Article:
Several pharmacokinetic drug interactions have been documented with erythromycin, an inhibitor of the cytochrome P450 (subset CYP3A) enzyme system through inactivation by the formation of an inactive complex (Table 4). The clearance of theophylline, carbamazepine, nonsedating antihistamines (ie, terfenadine, astemizole and, potentially, loratidine), ergot alkaloids, cyclosporine and warfarin may decrease if erythromycin is administered concomitantly. Clinically significant toxicity may ensue. Clarithromycin forms microsomal complexes to a lesser extent, and azithromycin does not appear to inactivate cytochrome P450 at all. Clarithromycin may cause clinically significant increases in carbamazepine, terfenadine and theophylline concentrations via inhibition of CYP3A-mediated metabolism (2). Concomitant use should be avoided or monitored closely. Azithromycin appears to have no clinically significant pharmacokinetic effect on drugs metabolized by cytochrome P450 (90).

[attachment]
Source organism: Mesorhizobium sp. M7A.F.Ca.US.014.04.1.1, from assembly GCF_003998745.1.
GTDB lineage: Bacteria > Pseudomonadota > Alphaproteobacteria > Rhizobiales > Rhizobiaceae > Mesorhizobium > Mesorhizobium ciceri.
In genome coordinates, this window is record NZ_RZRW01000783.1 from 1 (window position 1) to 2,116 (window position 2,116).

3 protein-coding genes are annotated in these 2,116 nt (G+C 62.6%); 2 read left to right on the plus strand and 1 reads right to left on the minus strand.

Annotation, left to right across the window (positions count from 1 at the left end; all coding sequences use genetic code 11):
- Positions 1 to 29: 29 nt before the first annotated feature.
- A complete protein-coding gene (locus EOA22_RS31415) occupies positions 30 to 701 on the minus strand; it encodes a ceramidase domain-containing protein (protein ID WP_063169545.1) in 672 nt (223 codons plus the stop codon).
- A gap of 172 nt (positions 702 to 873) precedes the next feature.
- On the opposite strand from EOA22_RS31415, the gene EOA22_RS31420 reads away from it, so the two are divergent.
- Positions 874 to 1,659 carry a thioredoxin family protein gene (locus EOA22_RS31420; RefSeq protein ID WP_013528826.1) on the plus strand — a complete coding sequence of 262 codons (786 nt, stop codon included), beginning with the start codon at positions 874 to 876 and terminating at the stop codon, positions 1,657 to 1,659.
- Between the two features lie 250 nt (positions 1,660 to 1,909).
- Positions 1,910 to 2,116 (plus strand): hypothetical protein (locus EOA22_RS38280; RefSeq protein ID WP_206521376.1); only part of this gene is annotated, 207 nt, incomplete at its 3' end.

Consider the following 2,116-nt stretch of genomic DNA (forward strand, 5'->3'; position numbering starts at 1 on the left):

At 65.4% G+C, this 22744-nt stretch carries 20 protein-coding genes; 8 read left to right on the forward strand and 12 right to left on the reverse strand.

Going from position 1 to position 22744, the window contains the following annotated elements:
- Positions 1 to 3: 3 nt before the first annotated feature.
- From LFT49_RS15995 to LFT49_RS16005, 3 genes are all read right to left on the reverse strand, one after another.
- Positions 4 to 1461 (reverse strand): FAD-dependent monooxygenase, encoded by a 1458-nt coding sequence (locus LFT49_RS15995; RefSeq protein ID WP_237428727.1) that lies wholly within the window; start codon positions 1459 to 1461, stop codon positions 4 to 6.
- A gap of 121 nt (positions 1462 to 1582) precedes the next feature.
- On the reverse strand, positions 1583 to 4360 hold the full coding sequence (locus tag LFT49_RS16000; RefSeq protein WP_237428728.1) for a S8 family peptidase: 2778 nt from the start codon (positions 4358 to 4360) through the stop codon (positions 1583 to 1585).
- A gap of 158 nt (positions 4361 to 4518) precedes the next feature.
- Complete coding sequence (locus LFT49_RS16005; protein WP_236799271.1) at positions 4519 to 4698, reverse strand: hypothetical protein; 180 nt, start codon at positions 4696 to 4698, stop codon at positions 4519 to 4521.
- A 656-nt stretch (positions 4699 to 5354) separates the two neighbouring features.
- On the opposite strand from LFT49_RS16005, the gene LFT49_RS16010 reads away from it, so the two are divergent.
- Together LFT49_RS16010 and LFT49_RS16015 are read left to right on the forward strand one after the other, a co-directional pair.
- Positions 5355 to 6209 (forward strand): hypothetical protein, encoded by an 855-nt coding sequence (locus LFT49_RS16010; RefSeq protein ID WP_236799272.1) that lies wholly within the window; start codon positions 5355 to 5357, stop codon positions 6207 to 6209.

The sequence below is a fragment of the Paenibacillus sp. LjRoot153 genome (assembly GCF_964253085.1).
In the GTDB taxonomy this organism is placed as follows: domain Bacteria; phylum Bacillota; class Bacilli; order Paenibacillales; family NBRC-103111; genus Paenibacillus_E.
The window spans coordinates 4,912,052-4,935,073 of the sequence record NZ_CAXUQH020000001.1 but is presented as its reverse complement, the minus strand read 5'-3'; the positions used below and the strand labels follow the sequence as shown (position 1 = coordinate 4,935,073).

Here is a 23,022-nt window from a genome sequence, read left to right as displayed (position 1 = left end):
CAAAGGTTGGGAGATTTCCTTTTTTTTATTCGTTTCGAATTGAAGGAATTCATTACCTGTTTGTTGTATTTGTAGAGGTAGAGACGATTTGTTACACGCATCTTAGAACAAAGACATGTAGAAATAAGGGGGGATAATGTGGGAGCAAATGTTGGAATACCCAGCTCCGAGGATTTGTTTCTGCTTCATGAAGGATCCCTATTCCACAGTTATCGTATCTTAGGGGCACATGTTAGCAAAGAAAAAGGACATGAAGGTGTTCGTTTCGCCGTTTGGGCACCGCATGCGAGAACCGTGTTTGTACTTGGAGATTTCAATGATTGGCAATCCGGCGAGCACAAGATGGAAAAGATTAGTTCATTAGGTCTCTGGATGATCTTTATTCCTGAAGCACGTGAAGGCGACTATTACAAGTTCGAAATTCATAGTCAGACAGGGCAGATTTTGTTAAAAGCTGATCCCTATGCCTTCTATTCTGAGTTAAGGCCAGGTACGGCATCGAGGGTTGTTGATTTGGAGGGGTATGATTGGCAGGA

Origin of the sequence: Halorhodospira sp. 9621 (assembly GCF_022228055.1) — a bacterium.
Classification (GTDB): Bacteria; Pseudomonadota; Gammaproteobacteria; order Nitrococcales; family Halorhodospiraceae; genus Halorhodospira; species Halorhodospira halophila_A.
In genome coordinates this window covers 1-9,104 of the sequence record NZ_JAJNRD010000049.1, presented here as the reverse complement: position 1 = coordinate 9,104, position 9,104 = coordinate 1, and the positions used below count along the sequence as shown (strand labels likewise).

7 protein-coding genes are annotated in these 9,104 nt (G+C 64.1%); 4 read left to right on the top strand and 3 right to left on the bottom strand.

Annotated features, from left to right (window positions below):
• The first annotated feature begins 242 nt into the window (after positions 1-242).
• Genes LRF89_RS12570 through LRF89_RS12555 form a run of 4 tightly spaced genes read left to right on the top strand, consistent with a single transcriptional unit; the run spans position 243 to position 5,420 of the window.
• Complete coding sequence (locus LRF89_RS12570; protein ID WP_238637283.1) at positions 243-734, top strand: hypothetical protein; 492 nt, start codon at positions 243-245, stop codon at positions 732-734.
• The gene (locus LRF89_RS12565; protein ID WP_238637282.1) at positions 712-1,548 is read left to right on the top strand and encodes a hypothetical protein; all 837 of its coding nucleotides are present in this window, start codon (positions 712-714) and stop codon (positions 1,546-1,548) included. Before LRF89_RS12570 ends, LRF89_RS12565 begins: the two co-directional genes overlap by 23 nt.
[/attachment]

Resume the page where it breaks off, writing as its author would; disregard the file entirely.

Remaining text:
Potential clinically significant drug interactions involving erythromycin, clarithromycin and azithromycin

When physical complexes are formed with antacids or food, there may be a reduction in the bioavailability of erythromycin. Food and antacids do not appear to cause a clinically significant interaction when administered with clarithromycin. However, peak azithromycin serum levels may be reduced when administered as a capsule or oral suspension concomitantly with food or antacids (14). Therefore, this drug is recommended for administration on an empty stomach in the absence of antacids.


The recommended dosages and recommendations regarding dosing adjustment in renal and/or hepatic failure are presented in Table 5. Estimated drug acquisition costs for total regimen are also provided. Only erythromycin and azithro-mycin are available in parenteral forms for intravenous administration. Parenteral azithromycin therapy may be a useful alternative to parenteral erythromycin when a reduction in fluid administration or frequency of administration is desired. A dosing comparison of these agents is provided in Table 6.